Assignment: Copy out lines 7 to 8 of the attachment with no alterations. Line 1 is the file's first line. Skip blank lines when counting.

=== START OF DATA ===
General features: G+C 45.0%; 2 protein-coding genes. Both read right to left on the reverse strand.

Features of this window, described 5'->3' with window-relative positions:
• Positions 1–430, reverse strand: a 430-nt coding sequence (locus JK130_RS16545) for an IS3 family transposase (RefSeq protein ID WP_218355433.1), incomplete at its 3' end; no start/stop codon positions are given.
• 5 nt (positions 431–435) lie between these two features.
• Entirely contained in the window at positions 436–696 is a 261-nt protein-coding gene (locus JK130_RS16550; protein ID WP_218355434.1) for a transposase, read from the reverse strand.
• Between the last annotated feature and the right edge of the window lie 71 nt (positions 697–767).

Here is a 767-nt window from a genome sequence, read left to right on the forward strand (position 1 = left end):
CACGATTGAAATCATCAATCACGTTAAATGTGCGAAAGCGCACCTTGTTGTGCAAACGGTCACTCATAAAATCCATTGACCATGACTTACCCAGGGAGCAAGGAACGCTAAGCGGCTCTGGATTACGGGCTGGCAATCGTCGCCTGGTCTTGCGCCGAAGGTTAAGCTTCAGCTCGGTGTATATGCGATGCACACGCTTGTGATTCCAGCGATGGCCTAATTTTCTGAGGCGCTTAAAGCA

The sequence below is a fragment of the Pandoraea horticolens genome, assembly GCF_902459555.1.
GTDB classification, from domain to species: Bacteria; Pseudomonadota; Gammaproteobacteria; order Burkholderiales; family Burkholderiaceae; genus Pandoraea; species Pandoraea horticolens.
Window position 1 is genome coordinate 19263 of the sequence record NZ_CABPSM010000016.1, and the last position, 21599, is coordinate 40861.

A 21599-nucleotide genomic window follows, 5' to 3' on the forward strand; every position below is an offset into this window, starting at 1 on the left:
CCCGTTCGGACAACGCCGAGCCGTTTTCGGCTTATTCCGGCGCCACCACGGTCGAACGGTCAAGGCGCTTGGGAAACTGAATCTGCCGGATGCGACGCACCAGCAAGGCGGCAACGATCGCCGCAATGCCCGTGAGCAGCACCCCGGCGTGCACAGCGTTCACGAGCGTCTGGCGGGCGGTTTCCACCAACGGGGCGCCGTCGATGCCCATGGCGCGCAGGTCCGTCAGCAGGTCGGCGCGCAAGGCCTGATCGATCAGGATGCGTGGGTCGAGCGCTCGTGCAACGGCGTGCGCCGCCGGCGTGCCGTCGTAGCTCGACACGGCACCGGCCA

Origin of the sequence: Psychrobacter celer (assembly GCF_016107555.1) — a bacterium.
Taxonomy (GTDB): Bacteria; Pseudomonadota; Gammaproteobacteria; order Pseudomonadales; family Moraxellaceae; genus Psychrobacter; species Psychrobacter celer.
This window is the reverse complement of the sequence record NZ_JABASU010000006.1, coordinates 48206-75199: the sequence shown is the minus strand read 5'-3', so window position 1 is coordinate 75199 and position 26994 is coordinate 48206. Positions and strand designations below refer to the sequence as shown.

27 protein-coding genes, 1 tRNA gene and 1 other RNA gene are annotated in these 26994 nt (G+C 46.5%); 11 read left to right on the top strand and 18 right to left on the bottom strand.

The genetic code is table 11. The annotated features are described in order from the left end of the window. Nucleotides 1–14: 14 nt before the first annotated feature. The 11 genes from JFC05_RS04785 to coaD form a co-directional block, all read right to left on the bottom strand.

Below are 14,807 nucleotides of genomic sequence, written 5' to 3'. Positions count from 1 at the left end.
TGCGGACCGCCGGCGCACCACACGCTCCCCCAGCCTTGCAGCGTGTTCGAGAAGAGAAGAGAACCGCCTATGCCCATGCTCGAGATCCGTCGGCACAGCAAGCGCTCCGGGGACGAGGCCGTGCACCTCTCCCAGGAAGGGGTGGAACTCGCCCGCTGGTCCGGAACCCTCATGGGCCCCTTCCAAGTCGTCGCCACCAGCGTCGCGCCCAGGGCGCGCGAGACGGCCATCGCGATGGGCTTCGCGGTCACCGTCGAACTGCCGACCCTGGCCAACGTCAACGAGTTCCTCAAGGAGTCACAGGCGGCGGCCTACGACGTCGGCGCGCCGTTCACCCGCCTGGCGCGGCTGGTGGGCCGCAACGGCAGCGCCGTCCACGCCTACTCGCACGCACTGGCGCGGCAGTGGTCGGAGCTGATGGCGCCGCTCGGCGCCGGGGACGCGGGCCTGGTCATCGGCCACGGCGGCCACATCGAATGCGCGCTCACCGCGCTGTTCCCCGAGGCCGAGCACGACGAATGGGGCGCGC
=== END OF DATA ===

Here is a 767-nt window from a genome sequence, read left to right on the forward strand (position 1 = left end):
CACGATTGAAATCATCAATCACGTTAAATGTGCGAAAGCGCACCTTGTTGTGCAAACGGTCACTCATAAAATCCATTGACCATGACTTACCCAGGGAGCAAGGAACGCTAAGCGGCTCTGGATTACGGGCTGGCAATCGTCGCCTGGTCTTGCGCCGAAGGTTAAGCTTCAGCTCGGTGTATATGCGATGCACACGCTTGTGATTCCAGCGATGGCCTAATTTTCTGAGGCGCTTAAAGCA